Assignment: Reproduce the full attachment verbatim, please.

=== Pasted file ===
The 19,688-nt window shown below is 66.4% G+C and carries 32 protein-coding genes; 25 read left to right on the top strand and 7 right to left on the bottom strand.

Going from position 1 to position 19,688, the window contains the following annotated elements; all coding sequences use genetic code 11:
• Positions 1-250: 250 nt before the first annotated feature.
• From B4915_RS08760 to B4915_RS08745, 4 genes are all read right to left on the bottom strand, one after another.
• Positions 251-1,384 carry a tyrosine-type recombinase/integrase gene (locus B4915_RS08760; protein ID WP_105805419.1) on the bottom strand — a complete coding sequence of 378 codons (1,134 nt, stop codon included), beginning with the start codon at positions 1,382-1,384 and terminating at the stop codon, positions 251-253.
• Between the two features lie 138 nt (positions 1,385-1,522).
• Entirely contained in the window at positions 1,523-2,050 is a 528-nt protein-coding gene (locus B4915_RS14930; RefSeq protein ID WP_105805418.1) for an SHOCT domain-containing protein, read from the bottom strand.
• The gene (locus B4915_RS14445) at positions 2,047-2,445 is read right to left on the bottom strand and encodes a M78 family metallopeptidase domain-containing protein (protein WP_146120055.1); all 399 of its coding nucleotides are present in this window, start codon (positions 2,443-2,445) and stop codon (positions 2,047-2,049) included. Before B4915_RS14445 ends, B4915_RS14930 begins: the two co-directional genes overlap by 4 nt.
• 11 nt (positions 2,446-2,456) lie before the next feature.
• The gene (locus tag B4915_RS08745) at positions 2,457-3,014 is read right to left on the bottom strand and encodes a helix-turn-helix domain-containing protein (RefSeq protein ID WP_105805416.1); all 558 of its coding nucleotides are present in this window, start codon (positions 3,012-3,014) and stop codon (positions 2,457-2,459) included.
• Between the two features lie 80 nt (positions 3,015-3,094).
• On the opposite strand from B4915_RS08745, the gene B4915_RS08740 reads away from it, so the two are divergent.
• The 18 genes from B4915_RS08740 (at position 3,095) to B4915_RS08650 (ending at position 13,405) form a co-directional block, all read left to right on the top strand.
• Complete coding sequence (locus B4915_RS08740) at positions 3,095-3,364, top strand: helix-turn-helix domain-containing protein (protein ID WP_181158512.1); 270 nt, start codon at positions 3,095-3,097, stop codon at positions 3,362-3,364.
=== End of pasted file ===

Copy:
The 19,688-nt window shown below is 66.4% G+C and carries 32 protein-coding genes; 25 read left to right on the top strand and 7 right to left on the bottom strand.

Going from position 1 to position 19,688, the window contains the following annotated elements; all coding sequences use genetic code 11:
• Positions 1-250: 250 nt before the first annotated feature.
• From B4915_RS08760 to B4915_RS08745, 4 genes are all read right to left on the bottom strand, one after another.
• Positions 251-1,384 carry a tyrosine-type recombinase/integrase gene (locus B4915_RS08760; protein ID WP_105805419.1) on the bottom strand — a complete coding sequence of 378 codons (1,134 nt, stop codon included), beginning with the start codon at positions 1,382-1,384 and terminating at the stop codon, positions 251-253.
• Between the two features lie 138 nt (positions 1,385-1,522).
• Entirely contained in the window at positions 1,523-2,050 is a 528-nt protein-coding gene (locus B4915_RS14930; RefSeq protein ID WP_105805418.1) for an SHOCT domain-containing protein, read from the bottom strand.
• The gene (locus B4915_RS14445) at positions 2,047-2,445 is read right to left on the bottom strand and encodes a M78 family metallopeptidase domain-containing protein (protein WP_146120055.1); all 399 of its coding nucleotides are present in this window, start codon (positions 2,443-2,445) and stop codon (positions 2,047-2,049) included. Before B4915_RS14445 ends, B4915_RS14930 begins: the two co-directional genes overlap by 4 nt.
• 11 nt (positions 2,446-2,456) lie before the next feature.
• The gene (locus tag B4915_RS08745) at positions 2,457-3,014 is read right to left on the bottom strand and encodes a helix-turn-helix domain-containing protein (RefSeq protein ID WP_105805416.1); all 558 of its coding nucleotides are present in this window, start codon (positions 3,012-3,014) and stop codon (positions 2,457-2,459) included.
• Between the two features lie 80 nt (positions 3,015-3,094).
• On the opposite strand from B4915_RS08745, the gene B4915_RS08740 reads away from it, so the two are divergent.
• The 18 genes from B4915_RS08740 (at position 3,095) to B4915_RS08650 (ending at position 13,405) form a co-directional block, all read left to right on the top strand.
• Complete coding sequence (locus B4915_RS08740) at positions 3,095-3,364, top strand: helix-turn-helix domain-containing protein (protein ID WP_181158512.1); 270 nt, start codon at positions 3,095-3,097, stop codon at positions 3,362-3,364.